Command Line task

Azure Pipelines | Azure DevOps Server 2019 | TFS 2018 | TFS 2017 | TFS 2015

Use this task in a build or release pipeline to run a program from the command prompt.

Note

In Microsoft Team Foundation Server (TFS) 2018 and previous versions, run and release pipelines are called definitions, runs are called builds, service connections are called service endpoints, stages are called environments, and jobs are called phases.

Demands

None

YAML snippet

# Command line
# Run a command line script using Bash on Linux and macOS and cmd.exe on Windows
- task: CmdLine@2
  inputs:
    #script: 'echo Write your commands here.' 
    #workingDirectory: # Optional
    #failOnStderr: false # Optional

The CmdLine task also has a shortcut syntax in YAML:

- script: # script path or inline
  workingDirectory: #
  displayName: #
  failOnStderr: #
  env: { string: string } # mapping of environment variables to add

Running batch and .CMD files

Azure Pipelines puts your inline script contents into a temporary batch file (.cmd) in order to run it. When you want to run a batch file from another batch file in Windows CMD, you must use the call command, otherwise the first batch file is terminated. This will result in Azure Pipelines running your intended script up until the first batch file, then running the batch file, then ending the step. Additional lines in the first script wouldn't be run. You should always prepend call before executing a batch file in an Azure Pipelines script step.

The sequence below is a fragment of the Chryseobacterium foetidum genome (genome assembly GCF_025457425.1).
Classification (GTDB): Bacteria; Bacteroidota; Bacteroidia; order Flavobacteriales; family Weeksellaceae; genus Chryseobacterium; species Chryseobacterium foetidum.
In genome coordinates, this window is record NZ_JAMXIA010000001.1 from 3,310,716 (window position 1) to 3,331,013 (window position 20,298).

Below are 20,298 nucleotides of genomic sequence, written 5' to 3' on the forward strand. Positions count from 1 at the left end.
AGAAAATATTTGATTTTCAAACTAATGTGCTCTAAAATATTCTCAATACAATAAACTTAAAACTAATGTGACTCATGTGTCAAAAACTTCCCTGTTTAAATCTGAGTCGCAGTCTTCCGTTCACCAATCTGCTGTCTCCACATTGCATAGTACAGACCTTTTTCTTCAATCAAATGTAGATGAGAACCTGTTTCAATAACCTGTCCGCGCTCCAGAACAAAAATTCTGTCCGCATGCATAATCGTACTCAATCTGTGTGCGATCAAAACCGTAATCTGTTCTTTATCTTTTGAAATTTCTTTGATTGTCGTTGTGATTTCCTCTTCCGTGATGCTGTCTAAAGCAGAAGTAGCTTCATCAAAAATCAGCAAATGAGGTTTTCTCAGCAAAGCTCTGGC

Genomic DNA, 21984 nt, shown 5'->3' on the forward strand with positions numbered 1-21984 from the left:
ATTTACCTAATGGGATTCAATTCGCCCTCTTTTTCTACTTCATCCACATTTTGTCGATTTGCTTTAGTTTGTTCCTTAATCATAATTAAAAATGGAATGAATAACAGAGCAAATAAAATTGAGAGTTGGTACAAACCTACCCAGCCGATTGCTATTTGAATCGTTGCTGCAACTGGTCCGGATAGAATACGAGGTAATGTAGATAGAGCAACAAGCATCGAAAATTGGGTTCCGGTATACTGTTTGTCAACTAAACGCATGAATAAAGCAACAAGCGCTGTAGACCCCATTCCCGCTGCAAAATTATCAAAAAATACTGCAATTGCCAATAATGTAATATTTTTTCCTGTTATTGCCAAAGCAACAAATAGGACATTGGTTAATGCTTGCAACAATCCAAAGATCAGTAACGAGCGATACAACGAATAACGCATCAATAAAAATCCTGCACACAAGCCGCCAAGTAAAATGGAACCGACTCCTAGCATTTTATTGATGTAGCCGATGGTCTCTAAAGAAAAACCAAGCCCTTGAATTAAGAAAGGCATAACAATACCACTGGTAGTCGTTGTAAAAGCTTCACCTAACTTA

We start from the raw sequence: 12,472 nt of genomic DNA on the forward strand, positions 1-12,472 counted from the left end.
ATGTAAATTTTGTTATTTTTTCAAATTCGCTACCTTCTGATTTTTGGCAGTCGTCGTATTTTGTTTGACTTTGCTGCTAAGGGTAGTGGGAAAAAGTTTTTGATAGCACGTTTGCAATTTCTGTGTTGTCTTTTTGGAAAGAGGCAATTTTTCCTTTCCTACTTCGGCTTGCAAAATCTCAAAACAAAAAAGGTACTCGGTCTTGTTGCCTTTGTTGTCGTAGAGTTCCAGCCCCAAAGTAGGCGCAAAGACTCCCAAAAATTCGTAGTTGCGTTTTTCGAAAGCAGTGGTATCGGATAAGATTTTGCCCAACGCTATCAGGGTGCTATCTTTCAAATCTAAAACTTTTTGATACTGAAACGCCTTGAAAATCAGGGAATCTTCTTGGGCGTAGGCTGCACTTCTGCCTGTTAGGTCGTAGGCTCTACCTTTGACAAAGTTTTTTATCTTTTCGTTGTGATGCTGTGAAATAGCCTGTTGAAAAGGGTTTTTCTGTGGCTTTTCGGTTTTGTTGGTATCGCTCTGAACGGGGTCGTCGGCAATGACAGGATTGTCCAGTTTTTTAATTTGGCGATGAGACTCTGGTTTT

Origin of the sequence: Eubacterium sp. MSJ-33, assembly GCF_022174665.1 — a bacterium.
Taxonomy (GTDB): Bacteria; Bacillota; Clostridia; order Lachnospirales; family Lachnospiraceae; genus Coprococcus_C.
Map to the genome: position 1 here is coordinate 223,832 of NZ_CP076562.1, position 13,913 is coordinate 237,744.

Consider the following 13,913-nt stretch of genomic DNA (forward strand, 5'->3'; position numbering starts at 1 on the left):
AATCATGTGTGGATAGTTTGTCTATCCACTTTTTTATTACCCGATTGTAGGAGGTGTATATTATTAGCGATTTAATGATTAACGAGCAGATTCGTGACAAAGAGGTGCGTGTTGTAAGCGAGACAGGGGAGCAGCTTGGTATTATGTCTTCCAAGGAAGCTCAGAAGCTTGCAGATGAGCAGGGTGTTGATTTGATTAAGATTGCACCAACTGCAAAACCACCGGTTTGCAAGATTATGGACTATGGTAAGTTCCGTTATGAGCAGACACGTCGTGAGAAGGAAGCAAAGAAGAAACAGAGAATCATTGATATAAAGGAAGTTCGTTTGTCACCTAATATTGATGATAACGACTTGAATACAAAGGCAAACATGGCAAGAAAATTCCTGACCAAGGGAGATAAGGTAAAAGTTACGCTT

Important

You may not realize you're running a batch file. For example, npm on Windows, along with any tools that you install using npm install -g, are actually batch files. Always use call npm <command> to run NPM commands in a Command Line task on Windows.

Arguments

Argument Description
Script Contents of the script you want to run
Optional
Working directory Specify the working directory in which you want to run the command. If you leave it empty, the working directory is $(Build.SourcesDirectory).
Fail on standard error If this is true, this task will fail if any errors are written to stderr.
Environment variables A list of additional items to map into the process's environment. For example, secret variables are not automatically mapped. If you have a secret variable called Foo, you can map it in like this:

yaml - script: echo %MYSECRET% env: MySecret: $(Foo)
Control options

Example

steps:
- script: date /t
  displayName: Get the date
- script: dir
  workingDirectory: $(Agent.BuildDirectory)
  displayName: List contents of a folder
- script: |
    set MYVAR=foo
    set
  displayName: Set a variable and then display all
  env:
    aVarFromYaml: someValue

Open source

This task is open source on GitHub. Feedback and contributions are welcome.

Q & A

Where can I learn Windows commands?

An A-Z Index of the Windows CMD command line

Do I need an agent?

You need at least one agent to run your build or release. Get an agent for Linux, macOS, or Windows.

I'm having problems. How can I troubleshoot them?

See Troubleshoot Build and Release.

I can't select a default agent pool and I can't queue my build or release. How do I fix this?

See Agent pools.

I use TFS on-premises and I don't see some of these features. Why not?

Some of these features are available only on Azure Pipelines and not yet available on-premises. Some features are available on-premises if you have upgraded to the latest version of TFS.